What Football Can Teach Us About Marketing

Marketing Game Plan

Like Football, the key to winning is having an effective “game plan.”

In many ways, football and marketing are very similar. Both require a sound strategy, an effective game plan and good execution to win!

Generally there are two key elements for effective marketing. One, is to have a strategic marketing plan;  the second is to determine which are the best marketing tactics to execute the plan.

Since it’s football season, let’s use a football analogy to help clarify between these two.

Think of the coaches of a football team as being responsible for developing your strategic marketing plan – the  “game plan” on how to win your next game. They will analyze and research their next opponent – compare the strengths and weaknesses of their team versus their opponents; consider the opportunities they can exploit during the game and the threats the other teams pose against them. Many of you may recognize this as a typical S.W.O.T Analysis (Strengths, Weaknesses, Opportunities, Threats).

This analysis and research helps the coaches develop their game plan (your marketing plan). The coaches may decide that on offense they will try to establish a running game that will control the clock and keep the other team’s offense off the field. Or they may discover a weakness in the opponent’s secondary and decide to go with a quick strike offense, throwing the ball deep to score quickly and force their opponent to play from behind.

On defense, they may counter with putting “eight-men-in-the-box” to stop the run, or use a two-deep zone to take away the deep strike.

Similarly, your marketing plan should include your specific marketing strategy and competitive advantage you’re going to exploit in the marketplace versus your competition.

“People who work together will win, whether it be against complex football defenses, or the problems of modern society.” – Vince Lombardi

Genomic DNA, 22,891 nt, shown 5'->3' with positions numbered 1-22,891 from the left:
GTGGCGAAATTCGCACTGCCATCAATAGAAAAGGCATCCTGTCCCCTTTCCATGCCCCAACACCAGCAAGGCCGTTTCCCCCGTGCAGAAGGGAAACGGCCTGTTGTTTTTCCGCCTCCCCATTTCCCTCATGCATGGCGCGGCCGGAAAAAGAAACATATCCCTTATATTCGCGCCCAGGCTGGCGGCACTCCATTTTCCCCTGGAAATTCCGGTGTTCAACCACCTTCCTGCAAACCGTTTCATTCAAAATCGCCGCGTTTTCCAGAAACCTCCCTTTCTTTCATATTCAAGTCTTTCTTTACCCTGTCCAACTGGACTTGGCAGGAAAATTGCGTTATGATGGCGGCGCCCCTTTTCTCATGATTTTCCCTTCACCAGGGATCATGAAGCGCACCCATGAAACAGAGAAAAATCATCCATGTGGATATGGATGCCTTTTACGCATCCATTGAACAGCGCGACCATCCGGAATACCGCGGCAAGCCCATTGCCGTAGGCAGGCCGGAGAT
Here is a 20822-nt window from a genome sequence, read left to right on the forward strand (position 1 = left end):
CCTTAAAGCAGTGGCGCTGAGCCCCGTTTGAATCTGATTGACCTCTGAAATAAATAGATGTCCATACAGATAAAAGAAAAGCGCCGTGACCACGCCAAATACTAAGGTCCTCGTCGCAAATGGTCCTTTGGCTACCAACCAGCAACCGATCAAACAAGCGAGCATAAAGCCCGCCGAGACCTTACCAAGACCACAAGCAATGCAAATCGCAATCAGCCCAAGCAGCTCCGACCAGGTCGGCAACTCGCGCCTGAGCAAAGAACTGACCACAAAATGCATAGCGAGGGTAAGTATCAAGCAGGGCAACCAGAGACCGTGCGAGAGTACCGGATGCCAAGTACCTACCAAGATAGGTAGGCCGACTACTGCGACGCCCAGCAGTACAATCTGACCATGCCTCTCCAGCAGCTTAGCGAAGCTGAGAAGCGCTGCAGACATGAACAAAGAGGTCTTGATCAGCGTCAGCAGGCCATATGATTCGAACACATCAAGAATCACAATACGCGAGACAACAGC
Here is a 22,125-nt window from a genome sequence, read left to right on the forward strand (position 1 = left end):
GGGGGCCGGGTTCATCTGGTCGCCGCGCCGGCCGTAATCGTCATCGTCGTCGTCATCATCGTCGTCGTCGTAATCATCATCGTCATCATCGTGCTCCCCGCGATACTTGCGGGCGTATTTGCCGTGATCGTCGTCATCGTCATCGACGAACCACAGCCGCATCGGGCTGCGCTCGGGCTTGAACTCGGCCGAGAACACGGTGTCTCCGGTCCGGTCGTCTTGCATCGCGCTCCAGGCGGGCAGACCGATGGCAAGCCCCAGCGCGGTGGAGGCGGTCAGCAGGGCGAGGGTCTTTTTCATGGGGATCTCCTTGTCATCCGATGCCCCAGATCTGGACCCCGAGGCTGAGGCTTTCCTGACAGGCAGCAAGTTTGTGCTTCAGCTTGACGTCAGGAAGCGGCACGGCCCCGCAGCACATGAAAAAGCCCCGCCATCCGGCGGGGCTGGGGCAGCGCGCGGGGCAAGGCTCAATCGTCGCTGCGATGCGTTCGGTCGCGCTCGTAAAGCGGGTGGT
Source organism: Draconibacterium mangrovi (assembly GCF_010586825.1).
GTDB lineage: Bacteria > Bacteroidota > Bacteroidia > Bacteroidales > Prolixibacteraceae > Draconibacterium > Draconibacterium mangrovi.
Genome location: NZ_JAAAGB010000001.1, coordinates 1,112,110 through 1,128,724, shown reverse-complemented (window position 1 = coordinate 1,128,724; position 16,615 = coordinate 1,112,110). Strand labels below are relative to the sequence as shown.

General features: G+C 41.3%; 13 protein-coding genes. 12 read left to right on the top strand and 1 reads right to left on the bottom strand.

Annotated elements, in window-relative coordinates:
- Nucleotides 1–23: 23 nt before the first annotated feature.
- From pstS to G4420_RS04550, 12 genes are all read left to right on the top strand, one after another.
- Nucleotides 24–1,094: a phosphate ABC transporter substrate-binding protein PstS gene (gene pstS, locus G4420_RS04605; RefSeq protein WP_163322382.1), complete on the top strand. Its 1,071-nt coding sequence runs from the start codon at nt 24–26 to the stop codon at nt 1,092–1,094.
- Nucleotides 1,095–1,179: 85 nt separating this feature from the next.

A football team’s game plan will also include the plays, formations and players to be used in specific situations during the game – will they utilize two running backs and tight ends to establish the power running game, or four wide receivers to stretch the field for a passing attack?

In much the same way, your marketing strategy will determine which marketing tools, tactics and media you will use, when you will use them and how often. Will your strategy rely on TV advertising, or newspapers? Will public relations be your primary marketing tool or is direct marketing more effective? Will the Internet be used to support these other tools, or will it be your main offensive threat?

In marketing, just like in football, where the coaches don’t actually run the plays on the field, you may find that the firm which developed your strategic marketing plan may not be the best choice to handle the actual execution of your game plan.

For example, if your marketing plan calls for a heavy emphasis on public relations and direct marketing, you are probably better off getting two separate firms that specialize in each of these two key disciplines, rather than a generalist who really is just a bench warmer and not a star performer!

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